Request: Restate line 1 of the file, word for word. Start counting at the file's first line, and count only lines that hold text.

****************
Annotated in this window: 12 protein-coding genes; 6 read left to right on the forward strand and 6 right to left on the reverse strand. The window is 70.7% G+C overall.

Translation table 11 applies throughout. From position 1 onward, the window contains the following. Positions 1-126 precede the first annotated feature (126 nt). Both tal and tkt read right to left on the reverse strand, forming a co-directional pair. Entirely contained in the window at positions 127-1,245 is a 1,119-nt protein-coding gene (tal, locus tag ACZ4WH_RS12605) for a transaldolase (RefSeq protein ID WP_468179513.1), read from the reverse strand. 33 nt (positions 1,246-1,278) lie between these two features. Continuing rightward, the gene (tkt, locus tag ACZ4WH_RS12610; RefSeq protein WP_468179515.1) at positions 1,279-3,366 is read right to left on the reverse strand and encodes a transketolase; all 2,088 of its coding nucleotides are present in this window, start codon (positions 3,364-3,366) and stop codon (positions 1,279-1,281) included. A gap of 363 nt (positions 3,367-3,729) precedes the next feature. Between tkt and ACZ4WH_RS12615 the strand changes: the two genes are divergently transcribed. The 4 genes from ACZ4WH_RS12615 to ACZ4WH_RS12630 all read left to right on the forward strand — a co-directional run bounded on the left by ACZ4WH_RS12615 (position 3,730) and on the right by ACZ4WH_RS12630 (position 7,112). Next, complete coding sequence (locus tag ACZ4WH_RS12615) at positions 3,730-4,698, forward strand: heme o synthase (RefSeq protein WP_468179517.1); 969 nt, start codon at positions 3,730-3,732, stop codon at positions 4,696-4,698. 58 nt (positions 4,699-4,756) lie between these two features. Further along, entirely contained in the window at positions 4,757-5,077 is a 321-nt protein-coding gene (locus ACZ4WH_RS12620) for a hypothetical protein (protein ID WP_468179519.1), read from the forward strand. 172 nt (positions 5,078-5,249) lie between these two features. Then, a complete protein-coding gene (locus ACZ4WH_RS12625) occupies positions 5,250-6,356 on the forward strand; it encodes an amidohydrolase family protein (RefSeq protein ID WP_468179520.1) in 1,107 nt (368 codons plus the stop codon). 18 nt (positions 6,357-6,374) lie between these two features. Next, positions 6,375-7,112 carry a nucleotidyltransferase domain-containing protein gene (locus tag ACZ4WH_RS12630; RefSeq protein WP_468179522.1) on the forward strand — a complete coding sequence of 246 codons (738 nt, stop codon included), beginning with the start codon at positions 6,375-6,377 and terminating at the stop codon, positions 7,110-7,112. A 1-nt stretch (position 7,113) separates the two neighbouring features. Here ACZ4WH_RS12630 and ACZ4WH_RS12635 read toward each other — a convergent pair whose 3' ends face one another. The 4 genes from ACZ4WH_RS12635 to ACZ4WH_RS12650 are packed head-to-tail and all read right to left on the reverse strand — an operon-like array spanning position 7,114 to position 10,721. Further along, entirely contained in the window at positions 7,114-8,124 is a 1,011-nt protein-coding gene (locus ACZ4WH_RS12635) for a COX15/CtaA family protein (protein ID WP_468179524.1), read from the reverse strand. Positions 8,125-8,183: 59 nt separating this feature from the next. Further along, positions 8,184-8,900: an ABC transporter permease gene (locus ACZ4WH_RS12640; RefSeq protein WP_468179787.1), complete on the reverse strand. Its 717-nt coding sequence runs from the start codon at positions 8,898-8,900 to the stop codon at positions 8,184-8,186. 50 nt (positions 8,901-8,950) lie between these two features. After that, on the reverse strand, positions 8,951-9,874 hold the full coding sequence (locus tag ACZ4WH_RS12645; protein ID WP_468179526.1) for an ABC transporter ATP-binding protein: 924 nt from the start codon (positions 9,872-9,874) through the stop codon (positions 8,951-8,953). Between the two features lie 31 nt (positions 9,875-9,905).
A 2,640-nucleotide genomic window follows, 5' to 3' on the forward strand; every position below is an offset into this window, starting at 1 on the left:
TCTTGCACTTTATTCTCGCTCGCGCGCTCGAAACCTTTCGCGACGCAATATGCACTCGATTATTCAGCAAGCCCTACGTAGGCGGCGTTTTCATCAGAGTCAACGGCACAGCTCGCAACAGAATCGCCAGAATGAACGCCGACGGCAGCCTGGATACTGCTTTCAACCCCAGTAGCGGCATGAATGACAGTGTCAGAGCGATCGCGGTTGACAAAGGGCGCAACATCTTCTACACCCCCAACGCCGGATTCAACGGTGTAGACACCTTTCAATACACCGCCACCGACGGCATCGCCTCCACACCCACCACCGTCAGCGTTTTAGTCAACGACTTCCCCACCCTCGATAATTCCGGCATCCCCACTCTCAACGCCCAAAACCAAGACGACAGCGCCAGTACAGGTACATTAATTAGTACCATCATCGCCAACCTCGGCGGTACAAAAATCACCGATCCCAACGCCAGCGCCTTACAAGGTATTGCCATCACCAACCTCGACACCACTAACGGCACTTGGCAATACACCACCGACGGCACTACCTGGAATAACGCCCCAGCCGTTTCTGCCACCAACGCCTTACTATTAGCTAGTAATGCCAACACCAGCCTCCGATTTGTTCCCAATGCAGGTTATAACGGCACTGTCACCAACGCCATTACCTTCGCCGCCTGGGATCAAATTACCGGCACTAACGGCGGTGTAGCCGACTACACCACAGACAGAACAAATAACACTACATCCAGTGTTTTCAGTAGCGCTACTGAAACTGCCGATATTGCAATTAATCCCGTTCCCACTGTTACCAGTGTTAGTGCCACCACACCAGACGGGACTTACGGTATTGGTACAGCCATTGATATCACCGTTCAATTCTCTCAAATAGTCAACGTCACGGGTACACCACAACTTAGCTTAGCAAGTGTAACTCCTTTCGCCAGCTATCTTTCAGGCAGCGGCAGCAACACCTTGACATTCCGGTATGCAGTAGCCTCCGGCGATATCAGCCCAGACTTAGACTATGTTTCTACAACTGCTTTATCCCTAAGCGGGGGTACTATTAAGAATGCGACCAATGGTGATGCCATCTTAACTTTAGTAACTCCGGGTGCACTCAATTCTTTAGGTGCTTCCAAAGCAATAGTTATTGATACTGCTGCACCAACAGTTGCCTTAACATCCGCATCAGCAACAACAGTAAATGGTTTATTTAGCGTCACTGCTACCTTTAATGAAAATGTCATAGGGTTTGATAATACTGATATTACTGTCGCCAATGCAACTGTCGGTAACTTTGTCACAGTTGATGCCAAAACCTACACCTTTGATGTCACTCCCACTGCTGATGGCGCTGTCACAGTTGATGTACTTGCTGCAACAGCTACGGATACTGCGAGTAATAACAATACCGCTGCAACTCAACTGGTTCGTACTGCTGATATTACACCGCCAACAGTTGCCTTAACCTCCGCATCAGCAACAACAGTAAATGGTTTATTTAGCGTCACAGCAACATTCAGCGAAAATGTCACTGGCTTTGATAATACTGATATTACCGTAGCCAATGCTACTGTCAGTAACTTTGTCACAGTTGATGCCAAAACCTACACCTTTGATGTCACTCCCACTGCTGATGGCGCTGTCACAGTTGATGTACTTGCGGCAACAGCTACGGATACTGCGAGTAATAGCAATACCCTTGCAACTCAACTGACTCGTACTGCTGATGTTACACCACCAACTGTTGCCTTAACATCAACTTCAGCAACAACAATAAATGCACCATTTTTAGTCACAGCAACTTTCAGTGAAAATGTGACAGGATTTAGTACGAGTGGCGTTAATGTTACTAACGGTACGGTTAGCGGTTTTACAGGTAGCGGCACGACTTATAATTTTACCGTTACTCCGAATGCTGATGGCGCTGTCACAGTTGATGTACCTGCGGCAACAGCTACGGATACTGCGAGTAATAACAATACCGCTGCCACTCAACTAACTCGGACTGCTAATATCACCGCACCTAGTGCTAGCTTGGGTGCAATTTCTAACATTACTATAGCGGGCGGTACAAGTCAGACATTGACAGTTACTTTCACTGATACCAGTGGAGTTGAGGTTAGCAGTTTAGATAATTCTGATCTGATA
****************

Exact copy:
Annotated in this window: 12 protein-coding genes; 6 read left to right on the forward strand and 6 right to left on the reverse strand. The window is 70.7% G+C overall.